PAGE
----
Kolbeckite: Properties and Occurrences

Kolbeckite (scandium phosphate dihydrate) is a mineral with formula: ScPO4·2H2O. It is a mineral consisting of a hydrous silicate and phosphate of beryllium, aluminum, and calcium. It was discovered originally at Schmiedeberg, Saxony, Germany in 1926 and is named after Friedrich L. W. Kolbeck, a German mineralogist.

Kolbeckite is usually found as small clusters of crystals associated with other phosphate minerals.

General Information

  • Category: Phosphate minerals
  • Formula: ScPO42H2O
  • Crystal system: Monoclinic
  • Crystal class: Prismatic (2/m)
  • Streak: white.

Fig: Kolbeckite

Properties

  • Luster: Vitreous, Pearly
  • Transparency: Transparent
  • Color: Colorless, light yellow; when impure: cyan-blue, blue-gray, apple-green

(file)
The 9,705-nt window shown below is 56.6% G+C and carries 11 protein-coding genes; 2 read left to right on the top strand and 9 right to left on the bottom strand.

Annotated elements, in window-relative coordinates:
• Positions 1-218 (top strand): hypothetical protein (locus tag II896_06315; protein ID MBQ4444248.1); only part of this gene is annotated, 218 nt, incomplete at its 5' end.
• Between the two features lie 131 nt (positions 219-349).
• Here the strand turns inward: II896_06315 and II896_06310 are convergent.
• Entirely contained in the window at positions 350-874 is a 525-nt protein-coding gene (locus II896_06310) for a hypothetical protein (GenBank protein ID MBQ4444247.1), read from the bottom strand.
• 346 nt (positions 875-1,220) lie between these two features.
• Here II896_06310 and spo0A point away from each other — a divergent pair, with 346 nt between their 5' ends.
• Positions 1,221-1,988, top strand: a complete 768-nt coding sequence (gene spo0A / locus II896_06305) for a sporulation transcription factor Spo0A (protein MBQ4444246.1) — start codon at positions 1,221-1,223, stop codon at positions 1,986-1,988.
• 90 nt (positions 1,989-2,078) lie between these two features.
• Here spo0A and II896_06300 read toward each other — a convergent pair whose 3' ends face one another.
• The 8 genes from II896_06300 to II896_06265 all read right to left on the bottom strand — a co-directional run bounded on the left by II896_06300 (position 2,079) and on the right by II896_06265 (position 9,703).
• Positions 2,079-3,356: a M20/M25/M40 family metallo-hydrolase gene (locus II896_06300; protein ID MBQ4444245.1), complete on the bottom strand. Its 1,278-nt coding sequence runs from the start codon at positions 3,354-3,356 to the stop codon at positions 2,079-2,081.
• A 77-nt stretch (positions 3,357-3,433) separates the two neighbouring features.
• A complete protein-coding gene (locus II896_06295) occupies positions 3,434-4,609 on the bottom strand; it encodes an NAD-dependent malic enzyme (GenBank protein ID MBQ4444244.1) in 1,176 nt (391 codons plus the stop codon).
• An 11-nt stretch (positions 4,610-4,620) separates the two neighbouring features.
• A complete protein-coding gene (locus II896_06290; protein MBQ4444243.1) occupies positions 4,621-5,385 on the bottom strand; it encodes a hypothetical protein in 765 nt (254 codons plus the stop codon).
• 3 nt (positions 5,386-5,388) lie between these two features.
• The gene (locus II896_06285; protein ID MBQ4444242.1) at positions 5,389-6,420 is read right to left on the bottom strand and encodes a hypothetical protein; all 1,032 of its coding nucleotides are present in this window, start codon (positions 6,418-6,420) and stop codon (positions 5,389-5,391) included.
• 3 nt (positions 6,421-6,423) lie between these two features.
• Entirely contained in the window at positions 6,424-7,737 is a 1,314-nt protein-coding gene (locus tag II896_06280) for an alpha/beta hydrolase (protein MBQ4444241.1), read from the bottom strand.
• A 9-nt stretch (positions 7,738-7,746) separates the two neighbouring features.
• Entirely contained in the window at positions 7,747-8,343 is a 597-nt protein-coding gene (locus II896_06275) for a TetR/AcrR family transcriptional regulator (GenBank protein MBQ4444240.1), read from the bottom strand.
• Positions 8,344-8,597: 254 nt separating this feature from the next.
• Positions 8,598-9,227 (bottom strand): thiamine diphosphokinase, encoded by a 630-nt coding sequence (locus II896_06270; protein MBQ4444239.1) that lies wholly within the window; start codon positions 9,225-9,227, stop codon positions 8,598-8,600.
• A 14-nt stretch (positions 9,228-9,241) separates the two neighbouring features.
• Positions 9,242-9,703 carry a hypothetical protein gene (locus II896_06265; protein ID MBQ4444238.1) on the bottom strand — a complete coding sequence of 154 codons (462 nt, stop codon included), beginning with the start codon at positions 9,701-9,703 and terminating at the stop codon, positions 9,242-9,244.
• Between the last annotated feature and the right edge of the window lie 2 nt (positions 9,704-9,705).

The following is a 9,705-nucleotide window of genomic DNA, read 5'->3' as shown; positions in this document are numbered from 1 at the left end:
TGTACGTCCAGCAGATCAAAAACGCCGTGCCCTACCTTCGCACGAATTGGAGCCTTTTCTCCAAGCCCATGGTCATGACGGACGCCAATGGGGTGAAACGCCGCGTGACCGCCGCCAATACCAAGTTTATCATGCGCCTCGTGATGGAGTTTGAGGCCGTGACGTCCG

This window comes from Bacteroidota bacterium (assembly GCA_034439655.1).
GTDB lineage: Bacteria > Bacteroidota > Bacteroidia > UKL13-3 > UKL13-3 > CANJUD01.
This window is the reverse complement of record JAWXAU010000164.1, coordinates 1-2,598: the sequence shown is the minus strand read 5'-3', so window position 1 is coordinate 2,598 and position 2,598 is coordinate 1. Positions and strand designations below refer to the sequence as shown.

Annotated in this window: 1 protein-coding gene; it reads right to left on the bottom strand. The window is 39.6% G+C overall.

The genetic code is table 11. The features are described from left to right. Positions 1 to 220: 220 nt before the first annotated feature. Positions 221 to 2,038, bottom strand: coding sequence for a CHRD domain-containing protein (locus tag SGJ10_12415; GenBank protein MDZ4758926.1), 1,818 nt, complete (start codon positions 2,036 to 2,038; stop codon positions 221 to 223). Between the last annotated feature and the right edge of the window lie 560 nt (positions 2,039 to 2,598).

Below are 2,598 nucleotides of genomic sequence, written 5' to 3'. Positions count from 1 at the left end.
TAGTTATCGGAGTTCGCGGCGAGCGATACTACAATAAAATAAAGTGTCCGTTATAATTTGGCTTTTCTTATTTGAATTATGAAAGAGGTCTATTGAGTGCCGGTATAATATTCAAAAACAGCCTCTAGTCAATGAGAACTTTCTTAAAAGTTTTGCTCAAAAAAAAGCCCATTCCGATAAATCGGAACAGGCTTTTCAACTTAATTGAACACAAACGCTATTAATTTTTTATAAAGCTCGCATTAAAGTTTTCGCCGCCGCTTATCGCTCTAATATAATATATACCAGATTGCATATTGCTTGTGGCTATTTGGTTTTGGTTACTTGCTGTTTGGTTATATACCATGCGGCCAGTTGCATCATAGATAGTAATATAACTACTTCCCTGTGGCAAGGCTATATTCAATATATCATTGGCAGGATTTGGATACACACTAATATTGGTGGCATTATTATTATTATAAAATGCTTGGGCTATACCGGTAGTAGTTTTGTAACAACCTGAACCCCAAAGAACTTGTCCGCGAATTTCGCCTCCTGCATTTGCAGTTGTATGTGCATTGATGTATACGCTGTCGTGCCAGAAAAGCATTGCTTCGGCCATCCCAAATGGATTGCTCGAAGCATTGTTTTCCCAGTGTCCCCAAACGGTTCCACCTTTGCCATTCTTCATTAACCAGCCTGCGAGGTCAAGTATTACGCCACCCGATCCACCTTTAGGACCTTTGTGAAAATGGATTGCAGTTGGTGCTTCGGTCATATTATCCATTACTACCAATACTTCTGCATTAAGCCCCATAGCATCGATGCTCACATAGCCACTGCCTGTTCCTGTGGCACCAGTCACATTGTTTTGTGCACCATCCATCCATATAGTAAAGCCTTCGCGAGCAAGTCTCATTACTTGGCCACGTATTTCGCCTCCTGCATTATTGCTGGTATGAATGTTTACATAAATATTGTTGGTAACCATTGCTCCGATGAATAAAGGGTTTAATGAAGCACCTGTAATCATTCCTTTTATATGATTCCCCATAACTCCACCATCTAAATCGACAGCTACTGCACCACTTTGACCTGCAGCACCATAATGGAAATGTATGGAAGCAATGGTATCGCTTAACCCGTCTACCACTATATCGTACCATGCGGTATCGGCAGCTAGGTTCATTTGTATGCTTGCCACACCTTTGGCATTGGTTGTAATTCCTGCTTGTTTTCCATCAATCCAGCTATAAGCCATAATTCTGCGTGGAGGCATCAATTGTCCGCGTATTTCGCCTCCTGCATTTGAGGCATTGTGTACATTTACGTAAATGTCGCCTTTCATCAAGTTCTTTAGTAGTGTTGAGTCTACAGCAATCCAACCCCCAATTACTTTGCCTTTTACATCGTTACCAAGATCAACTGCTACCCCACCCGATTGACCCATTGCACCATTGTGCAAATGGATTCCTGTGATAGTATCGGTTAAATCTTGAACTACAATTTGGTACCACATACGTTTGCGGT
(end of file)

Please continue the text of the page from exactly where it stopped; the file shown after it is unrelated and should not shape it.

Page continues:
• Hardness: 3 – 5 on the Mohs scale
  • Tenacity: Brittle
  • Cleavage: Distinct/Good On {010}, distinct, on {100} and {001}, poor.
  • Fracture: Conchoidal
  • Density: 2.36 g/cm3 (Measured) and 2.35 g/cm3 (Calculated)

Occurrence:

Kolbeckite is a rare mineral that occurs in localities in Germany, Romania, Austria, the United States, India, Russia, and Australia. It is a secondary mineral that occurs in hydrothermal metallic veins and some phosphate deposits.

 

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